the end for smaller departments, such as the
Department of Theatre Arts and Dances, and
would not send a positive signal to students
wishing to major in those areas.
There’s also a chance that the money
pooled by the budget cuts would end up go
ing back to a department that, in order to save
itself, sacrificed some of its most valuable
The 4-percent plan is theoretically a good
solution, because it allows people familiar
with the programs and departments a chance
to plan the cuts instead of being shocked
when a higher-up administrator hands them
next year’s budget; but it is flawed because
it will hurt smaller departments—those that
are already hurting. And it will discourage
administrators, like Miller, already working
with sparse resources.
Miller’s job was almost like that of a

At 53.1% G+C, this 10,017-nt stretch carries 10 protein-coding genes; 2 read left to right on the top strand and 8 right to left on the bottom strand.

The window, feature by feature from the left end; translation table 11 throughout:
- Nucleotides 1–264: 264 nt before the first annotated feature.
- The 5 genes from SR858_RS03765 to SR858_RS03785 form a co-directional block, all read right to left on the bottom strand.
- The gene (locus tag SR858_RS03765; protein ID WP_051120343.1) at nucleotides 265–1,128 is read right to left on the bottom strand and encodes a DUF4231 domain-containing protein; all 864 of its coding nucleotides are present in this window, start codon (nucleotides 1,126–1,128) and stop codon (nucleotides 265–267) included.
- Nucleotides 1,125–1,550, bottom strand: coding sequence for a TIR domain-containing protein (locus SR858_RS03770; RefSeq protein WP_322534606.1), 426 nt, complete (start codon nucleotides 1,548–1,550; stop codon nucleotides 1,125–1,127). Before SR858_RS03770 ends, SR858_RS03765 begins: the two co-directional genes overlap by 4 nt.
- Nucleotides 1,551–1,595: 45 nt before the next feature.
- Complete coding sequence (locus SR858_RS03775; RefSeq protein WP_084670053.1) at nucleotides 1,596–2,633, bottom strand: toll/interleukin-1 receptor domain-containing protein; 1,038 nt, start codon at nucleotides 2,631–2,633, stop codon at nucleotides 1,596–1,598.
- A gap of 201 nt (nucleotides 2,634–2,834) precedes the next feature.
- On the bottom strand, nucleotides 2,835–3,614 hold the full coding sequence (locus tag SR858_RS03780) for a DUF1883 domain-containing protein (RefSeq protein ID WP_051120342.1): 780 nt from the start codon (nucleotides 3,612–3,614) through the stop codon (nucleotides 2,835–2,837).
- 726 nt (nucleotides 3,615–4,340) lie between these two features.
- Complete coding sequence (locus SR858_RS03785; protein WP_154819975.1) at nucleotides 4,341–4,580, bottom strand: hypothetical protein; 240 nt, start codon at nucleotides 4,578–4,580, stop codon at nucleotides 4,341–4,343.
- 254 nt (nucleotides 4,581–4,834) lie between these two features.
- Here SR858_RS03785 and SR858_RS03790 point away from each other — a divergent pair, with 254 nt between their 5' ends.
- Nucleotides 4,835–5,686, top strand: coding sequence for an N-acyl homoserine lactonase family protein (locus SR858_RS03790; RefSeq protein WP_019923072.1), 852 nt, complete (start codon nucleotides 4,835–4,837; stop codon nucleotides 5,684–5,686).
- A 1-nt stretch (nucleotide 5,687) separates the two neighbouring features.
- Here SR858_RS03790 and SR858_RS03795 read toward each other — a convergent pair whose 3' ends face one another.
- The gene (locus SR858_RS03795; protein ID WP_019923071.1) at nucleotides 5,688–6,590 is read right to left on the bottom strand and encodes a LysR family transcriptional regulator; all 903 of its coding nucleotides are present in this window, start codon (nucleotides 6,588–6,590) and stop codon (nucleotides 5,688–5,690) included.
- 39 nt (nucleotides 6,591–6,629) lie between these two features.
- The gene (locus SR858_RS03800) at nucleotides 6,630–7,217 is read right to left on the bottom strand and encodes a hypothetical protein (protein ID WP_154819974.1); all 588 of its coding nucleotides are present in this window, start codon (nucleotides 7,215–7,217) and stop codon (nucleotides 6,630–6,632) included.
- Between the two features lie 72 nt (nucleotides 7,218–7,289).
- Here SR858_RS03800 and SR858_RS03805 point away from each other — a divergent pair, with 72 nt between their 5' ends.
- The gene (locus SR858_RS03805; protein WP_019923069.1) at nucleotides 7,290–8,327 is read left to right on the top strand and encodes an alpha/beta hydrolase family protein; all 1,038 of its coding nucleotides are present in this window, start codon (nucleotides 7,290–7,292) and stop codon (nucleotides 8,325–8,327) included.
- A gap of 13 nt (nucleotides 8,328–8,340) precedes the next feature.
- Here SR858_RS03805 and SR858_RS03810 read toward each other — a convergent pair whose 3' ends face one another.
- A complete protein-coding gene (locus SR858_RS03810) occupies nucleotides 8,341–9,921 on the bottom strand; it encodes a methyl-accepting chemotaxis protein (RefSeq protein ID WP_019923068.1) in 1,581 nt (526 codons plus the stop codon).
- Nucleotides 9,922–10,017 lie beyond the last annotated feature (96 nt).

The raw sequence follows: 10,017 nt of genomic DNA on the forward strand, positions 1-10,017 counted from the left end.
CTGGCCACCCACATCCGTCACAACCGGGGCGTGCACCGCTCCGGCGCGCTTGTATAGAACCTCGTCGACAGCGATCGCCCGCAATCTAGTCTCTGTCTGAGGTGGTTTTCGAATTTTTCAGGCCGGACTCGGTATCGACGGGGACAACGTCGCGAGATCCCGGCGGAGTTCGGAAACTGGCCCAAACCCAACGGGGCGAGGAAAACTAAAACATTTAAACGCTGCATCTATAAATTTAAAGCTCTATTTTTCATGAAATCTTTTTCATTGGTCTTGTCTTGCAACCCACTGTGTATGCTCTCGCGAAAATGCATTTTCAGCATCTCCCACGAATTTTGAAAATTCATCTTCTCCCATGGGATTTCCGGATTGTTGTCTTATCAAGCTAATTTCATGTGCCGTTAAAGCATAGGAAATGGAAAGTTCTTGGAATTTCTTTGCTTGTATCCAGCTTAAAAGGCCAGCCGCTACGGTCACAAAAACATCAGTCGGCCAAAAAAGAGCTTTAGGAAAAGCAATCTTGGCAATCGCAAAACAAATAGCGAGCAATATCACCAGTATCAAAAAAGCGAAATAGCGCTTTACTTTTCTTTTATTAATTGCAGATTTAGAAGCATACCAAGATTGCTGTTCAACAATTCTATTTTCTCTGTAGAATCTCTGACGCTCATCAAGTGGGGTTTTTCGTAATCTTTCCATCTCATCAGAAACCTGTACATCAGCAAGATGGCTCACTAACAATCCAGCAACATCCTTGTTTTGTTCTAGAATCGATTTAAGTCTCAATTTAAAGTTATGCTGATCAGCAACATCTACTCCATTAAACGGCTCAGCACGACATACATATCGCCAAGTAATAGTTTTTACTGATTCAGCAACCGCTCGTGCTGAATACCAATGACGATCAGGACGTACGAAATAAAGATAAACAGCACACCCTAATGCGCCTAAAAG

coach who had to keep kicking players —
good players—off the team. If the situation
is echoed in other departments, the univer
sity can be pretty sure that more people will
throw in the towel.
Editorial Policy
Unsigned editorials are the opinions of the
Fall 19% Daily Nebraskan. They do not nec
essarily reflect the views of the University
of Nebraska-Lincoln, its employees, its stu
dent body or the University of Nebraska
Board of Regents. A column is soley the
opinion of its author. The Board of Regents
serves as publisher of die Daily Nebraskan;
policy is set by the Daily Nebraskan Edito
rial Board. The UNL Publications Board, es
tablished by the regents, supervises the pro
duction of the newspaper. According to
policy set by the regents, responsibility for
the editorial content of the newspaper bes
solely in the hands of its student employees.
Letter Policy
The Daily Nebraskan welcomes brief let
ters to the editor and guest columns, but
does not guarantee their publication. The
Daily Nebraskan retains the right to edit
or reject any material submitted. Submit